Briefing Book Paper
Russian Participation in European Economic Organizations
It is recommended that we endeavor to obtain agreement from the Soviet Government to participate fully in the Emergency Economic Committee for Europe (EECE), European Coal Organization (ECO), the European Central Inland Transport Organization (ECITO), and the United Maritime Authority (UMA), including designation of representatives to cooperate in the day-to-day activities of these organizations.
The Soviet Union has declined to participate in three temporary advisory organizations established to meet urgent economic problems in Continental Europe, namely, EECE, ECO, and ECITO. Negotiations leading to the establishment of these agencies were undertaken in the fall of 1944. Every effort was made to obtain Soviet participation. Failing this, the three bodies were finally set up during May 1945. Likewise, the Soviet Government has indicated an unfavorable attitude toward UMA.
The normal economic relationships of the liberated areas have been disrupted by the war. Provision of the minimum essentials of life and the beginning of industrial reconstruction require cooperation among the Allies and the control authorities in enemy countries. Indigenous resources must be developed and utilized. Coal must be mined and shipped to start the wheels of industry turning. If goods are to move in necessary quantities, the transport system of the whole continent must be coordinated. The new agencies have an essential task to perform. But without Soviet participation, their effectiveness will be limited. For if the Soviet Union does not join in these organizations, it is unlikely that Czechoslovakia and Yugoslavia will participate. Furthermore, the absence of nonparticipating governments will make it extremely difficult to deal with problems relating to Germany and Austria, and no consideration of European economic problems, particularly coal and transportation, can ignore the enemy countries.
The United Maritime Authority is an interim organization established to assure the orderly employment of available shipping to the maximum common benefit during the period following the fall of [Page 793] Germany and not more than six months after the general termination of hostilities. Accession to the Authority carries no long-range post-war implication or obligations. Neutral (Sweden) as well as United Nations have joined. The Soviet Union has not hitherto been invited to join, but has manifested indications of an unfavorable attitude. However, it would appear to be of general advantage for the Soviet Union to accede to the Agreement1 since this will facilitate the handling of Soviet requirements for shipping space in excess of the capacity of the Soviet fleet (a substantial part of which consists of vessels transferred under Lend-Lease), and will also simplify the handling of several related problems, particularly with respect to the immediate use of vessels falling into United Nations’ hands through the events leading up to and including the surrender of Germany. Even if the Soviet Union decides not to join the UMA, it is most desirable that an effort be made to remove the evidently unfavorable attitude toward that Authority held in Moscow by an explanation of its real nature and purposes.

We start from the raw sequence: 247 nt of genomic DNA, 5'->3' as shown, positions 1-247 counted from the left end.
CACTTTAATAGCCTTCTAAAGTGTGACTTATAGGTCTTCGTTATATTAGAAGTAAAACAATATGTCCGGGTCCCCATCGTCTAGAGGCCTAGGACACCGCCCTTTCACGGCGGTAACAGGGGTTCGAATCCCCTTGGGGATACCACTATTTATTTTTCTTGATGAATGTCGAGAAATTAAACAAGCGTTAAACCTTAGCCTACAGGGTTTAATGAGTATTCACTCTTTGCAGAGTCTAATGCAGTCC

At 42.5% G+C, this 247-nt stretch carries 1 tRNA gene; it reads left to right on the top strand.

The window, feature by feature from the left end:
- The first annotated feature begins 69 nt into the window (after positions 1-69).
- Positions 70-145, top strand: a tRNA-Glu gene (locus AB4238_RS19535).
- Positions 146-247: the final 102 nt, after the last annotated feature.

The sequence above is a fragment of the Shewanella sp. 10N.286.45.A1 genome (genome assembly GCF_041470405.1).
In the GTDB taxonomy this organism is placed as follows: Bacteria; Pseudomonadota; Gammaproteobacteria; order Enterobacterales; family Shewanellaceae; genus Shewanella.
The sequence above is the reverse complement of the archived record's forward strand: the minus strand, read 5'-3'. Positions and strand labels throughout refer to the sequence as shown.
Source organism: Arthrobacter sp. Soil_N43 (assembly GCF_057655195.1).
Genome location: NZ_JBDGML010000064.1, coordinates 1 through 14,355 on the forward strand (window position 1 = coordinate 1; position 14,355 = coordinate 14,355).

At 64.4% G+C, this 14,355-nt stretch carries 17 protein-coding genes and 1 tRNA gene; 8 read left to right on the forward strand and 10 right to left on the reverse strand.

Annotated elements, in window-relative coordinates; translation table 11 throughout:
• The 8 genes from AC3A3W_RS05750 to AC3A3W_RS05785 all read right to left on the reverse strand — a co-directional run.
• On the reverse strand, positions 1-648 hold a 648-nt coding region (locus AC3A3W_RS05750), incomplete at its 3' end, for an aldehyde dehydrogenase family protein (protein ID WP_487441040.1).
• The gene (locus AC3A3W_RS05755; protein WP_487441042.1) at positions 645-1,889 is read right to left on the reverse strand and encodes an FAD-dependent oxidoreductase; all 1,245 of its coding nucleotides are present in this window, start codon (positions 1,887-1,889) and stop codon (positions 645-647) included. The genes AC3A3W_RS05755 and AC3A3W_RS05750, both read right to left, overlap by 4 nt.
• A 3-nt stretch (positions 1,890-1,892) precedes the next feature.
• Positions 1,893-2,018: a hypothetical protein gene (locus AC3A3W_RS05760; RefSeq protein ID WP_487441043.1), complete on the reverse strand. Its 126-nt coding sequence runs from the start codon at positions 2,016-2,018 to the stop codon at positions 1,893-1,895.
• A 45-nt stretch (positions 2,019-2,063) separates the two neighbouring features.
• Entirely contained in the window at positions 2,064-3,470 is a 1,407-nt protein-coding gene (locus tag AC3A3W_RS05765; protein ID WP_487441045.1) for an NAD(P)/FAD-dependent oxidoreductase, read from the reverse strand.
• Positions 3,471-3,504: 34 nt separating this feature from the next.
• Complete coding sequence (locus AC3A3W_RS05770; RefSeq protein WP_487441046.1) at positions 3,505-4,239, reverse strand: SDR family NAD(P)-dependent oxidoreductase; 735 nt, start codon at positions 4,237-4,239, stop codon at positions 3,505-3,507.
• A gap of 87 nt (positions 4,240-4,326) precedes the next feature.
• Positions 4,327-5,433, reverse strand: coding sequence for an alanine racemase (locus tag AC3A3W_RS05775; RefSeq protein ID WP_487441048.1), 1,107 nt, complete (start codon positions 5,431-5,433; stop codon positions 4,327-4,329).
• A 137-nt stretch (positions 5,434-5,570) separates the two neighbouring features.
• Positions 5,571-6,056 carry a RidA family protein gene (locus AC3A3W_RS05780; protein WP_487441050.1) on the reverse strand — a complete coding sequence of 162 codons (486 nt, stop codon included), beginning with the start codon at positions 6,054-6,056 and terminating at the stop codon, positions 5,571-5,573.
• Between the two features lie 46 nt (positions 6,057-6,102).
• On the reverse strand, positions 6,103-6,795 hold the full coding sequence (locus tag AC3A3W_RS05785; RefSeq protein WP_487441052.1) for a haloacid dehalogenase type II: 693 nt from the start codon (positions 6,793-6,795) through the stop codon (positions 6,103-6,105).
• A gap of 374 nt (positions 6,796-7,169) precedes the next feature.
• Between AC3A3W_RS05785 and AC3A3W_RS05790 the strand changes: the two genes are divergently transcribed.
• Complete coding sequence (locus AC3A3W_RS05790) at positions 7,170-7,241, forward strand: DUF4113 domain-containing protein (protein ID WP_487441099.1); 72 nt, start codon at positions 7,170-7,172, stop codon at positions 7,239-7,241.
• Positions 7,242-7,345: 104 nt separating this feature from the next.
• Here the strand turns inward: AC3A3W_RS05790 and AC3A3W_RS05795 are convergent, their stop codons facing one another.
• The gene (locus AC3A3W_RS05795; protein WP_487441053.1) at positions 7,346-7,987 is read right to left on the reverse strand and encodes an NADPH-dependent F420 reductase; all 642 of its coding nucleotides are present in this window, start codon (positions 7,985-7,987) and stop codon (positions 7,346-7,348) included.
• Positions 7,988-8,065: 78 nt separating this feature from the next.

The reasons given by Russia for her nonparticipation in these various organizations have varied in each case. With respect to the EECE, she took the position that no economic group, even of a temporary emergency nature, should be set up until after the conclusion of the discussions at San Francisco on the Economic and Social Council. With respect to the ECO, she insisted that reparation deliveries should have priority over any discussion of other uses of German coal. Objection was also made to a proposal that members should furnish the ECO with essential information and that their representatives should be authorized to act for them without delay. Principally due to disagreement on the issue of Polish representation, the Soviets have not participated in recent discussions concerning the ECITO. Their delegation in London, however, has informally indicated that the present agreement2 has substantially met the objections which they had to earlier drafts. In respect to UMA, the unfavorable attitude of the Soviets apparently has been due to concern that they might not be able to maintain their position in negotiations relating to problems with which they have had little experience, and also due to the fact that the Polish Government-in-Exile was one of the original signatories of the Agreement on Principles by which UMA was established.